The 1 Major Way Meghan Markle's Life Will Change When She Becomes a Princess

In Meghan Markle's September Vanity Fair interview, she confirmed what we already knew about her and Prince Harry: "We're two people who are really happy and in love." While it was only a small insight into their romance, it said a lot about their blossoming relationship. Meghan and Prince Harry have quickly become inseparable, spending every spare moment with each other — and in a sign their relationship was going to have a big future, she Spring-cleaned her public image to be more princess-worthy by wrapping up her Instagram account and lifestyle blog The Tig, as well as finishing up her contract with Canadian clothing retailer Reitmans.

Meghan was also seen mixing with Harry's family and friends, and they attended the Invictus Games together, marking their their first official appearance as a couple. Now that their engagement has officially been announced, what will it mean for her life going forward?

One thing is for sure: Meghan will not be able to continue her acting career if she became a member of the royal family. Being a senior family member is a full-time job — admittedly one with great perks, but a job nonetheless. Her role of princess will be broken down into four key areas: charity patronages, representing the UK overseas, caring for society, and maintaining the traditions of the royal family. To maintain this workload, there will be daily meetings, briefings, visits, correspondence, royal calendar obligations, planning, and prep.

To juggle this with the demands of a filming schedule would be impossible, and there would also be a conflict of interests, as the royal family cannot promote commercial endeavors (so Meghan wouldn't be allowed to publicize any acting projects). Additionally, the ambassadorial nature of her role would require a degree of propriety, and so any juicy or controversial onscreen storylines would be out of the question. All of this is likely why Meghan has reportedly decided to end her current role on Suits after the show wraps its seventh season.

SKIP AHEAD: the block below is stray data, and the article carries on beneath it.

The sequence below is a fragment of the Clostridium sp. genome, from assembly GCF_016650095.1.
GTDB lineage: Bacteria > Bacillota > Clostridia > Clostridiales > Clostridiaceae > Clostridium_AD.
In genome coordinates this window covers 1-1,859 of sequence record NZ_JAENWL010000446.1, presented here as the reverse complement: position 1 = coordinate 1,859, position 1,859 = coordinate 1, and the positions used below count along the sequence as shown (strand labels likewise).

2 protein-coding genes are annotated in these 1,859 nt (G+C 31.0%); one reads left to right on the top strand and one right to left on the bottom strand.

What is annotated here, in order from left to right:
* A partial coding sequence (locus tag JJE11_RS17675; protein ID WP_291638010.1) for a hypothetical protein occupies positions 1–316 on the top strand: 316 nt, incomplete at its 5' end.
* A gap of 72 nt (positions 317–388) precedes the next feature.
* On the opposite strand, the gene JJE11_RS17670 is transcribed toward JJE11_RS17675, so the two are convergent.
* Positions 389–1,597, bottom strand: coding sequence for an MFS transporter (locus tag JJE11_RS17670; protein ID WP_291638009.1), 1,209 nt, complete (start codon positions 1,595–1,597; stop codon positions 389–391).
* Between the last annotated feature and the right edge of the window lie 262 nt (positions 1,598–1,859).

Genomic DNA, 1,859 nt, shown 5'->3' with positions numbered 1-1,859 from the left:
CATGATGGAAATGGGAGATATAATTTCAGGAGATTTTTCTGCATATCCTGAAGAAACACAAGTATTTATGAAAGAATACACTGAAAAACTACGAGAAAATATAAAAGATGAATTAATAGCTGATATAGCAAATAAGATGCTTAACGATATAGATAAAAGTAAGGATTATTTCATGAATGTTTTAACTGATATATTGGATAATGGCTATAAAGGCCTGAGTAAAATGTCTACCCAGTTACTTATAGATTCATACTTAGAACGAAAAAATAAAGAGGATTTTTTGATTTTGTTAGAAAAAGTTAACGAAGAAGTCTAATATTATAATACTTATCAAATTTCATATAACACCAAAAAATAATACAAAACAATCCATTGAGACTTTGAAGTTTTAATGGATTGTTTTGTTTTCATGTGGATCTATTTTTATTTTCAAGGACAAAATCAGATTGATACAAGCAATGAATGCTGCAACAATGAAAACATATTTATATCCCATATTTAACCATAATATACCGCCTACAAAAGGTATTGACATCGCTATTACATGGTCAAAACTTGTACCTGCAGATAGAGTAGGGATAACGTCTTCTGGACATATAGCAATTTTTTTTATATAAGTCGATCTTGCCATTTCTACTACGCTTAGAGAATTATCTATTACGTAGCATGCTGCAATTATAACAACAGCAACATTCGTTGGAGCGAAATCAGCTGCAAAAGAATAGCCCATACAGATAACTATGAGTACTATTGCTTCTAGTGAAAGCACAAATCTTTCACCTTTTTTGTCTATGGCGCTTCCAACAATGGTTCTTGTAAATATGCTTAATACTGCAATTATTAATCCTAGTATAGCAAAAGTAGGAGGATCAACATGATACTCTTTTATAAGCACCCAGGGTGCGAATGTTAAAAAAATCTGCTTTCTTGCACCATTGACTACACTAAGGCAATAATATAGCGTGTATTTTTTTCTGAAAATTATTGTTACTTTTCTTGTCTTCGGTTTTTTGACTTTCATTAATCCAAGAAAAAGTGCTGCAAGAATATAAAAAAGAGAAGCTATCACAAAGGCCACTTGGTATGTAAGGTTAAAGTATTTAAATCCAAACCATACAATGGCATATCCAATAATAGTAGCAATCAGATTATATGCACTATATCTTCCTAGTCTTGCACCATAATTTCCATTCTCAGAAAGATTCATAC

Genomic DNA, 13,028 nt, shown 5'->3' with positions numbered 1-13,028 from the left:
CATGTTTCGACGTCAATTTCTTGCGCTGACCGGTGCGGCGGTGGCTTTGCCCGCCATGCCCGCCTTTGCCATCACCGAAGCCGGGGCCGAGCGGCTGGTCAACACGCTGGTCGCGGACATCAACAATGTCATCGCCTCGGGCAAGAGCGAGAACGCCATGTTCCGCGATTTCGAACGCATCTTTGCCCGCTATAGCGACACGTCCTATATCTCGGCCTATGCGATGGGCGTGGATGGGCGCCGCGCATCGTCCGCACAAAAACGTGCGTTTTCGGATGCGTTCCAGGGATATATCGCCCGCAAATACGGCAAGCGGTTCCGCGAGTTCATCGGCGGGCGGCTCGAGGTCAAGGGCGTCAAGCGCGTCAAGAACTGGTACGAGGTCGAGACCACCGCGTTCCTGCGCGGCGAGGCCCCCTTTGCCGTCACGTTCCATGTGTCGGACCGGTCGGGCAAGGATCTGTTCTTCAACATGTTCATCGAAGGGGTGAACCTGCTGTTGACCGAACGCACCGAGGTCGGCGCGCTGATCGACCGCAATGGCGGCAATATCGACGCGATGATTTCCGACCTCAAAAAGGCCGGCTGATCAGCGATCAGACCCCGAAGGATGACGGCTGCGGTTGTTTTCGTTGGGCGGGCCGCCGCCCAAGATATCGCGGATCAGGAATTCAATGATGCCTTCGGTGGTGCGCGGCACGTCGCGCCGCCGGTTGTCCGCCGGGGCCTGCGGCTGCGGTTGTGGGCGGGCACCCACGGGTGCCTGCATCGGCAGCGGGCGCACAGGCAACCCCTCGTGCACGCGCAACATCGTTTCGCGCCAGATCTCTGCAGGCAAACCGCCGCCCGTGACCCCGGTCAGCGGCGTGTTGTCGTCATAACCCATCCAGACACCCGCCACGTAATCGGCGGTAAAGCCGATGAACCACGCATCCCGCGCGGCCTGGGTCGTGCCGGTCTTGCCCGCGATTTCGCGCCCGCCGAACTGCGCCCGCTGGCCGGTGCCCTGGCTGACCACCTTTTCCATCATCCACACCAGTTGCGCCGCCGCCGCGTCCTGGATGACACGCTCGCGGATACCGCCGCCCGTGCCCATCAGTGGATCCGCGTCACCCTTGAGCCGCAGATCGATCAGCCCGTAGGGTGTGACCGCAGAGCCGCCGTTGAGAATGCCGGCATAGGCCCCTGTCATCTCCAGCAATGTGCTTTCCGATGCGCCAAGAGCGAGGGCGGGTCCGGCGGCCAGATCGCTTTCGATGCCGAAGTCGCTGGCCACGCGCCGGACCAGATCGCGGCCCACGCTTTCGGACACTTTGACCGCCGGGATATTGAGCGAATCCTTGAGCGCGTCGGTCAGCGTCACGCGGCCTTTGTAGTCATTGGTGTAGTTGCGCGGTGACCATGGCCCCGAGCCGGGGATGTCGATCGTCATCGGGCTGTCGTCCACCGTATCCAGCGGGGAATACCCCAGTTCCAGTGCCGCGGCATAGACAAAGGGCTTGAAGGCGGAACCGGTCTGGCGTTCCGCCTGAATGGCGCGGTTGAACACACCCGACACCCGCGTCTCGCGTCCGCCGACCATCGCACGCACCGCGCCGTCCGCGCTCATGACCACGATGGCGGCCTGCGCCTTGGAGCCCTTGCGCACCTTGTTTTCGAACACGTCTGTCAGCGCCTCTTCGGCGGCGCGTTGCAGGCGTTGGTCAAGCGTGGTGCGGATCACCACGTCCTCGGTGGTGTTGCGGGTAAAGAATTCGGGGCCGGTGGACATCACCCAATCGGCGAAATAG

Since Meghan and Harry have gotten pretty serious, pretty fast, Meghan will have known all this from an early stage and it would have been factored into her personal decision-making about the development of the relationship. She probably already appreciates that the role of a princess comes with lots of benefits, but that there are plenty of downsides, too. William and Harry have both spoken in the past about the difficulties that come with marrying into the royal family. In his engagement interview, William said the reason he and Kate took so long to get engaged was because he "wanted to give her a chance to see in and to back out if she needed to before it all got too much."

Vanity Fair | Peter Lindbergh

Harry said in an interview just before he met Meghan, "If or when I do find a girlfriend, I will do my utmost to ensure that me and her can get to the point where we're actually comfortable with each other before the massive invasion that is inevitably going to happen into her privacy." For those "marrying in," as well as relinquishing their role of private citizen, there are all sorts of other sacrifices to be made as well — and giving up a career is top of the list. Sophie, Countess of Wessex, gave up her job when she married Prince Edward, and before that Prince Philip gave up a promising military career when he married the queen.

Interest in Meghan has naturally gone through the roof thanks to her and Harry's engagement, but it's hard to tell yet whether she'll inspire the same kind of mania that surrounded Harry's mother, Princess Diana. Harry has already fired off a warning shot with the statement he released shortly after the news of their relationship became public, and the family will not hesitate to step up again if they feel a line has been crossed. It's difficult to imagine anything ever getting as bad as the Diana years again.

For those "marrying in," as well as relinquishing their role of private citizen, there are all sorts of other sacrifices to be made as well — and giving up a career is top of the list.

In the recent documentary Diana, Our Mother: Her Life and Legacy, William said, "I don't believe that being chased by 30 guys on motorbikes, who block your path, who spit at you, who shout at you and who react really badly to get a reaction from you and make a woman cry in public to get the photographs — I don't believe that is appropriate. I certainly remember most of the time she ever cried was to do with press intrusion." There are now agreements in place from many key publications that they will not use paparazzi pictures that have clearly been obtained in questionable circumstances. In exchange they are provided with regular photographic access or released pictures to mark occasions such as birthdays and first days of school or nursery.

The Vanity Fair interview won't be the last time we see Meghan on the cover of a glossy magazine, but there will likely be some differences when she and Harry do marry. Members of the royal family have appeared in assorted titles over recent years — the queen in Vanity Fair, Kate in Vogue, and William in GQ — but they either give no interview and only picture access, or an interview about a topic close to their hearts that they want to shine a light on. William's GQ interview focused on mental health, and his interview with Attitude last year was about LGBTQ+ issues. It's likely Meghan won't be as candid in the future; things will be kept on topic.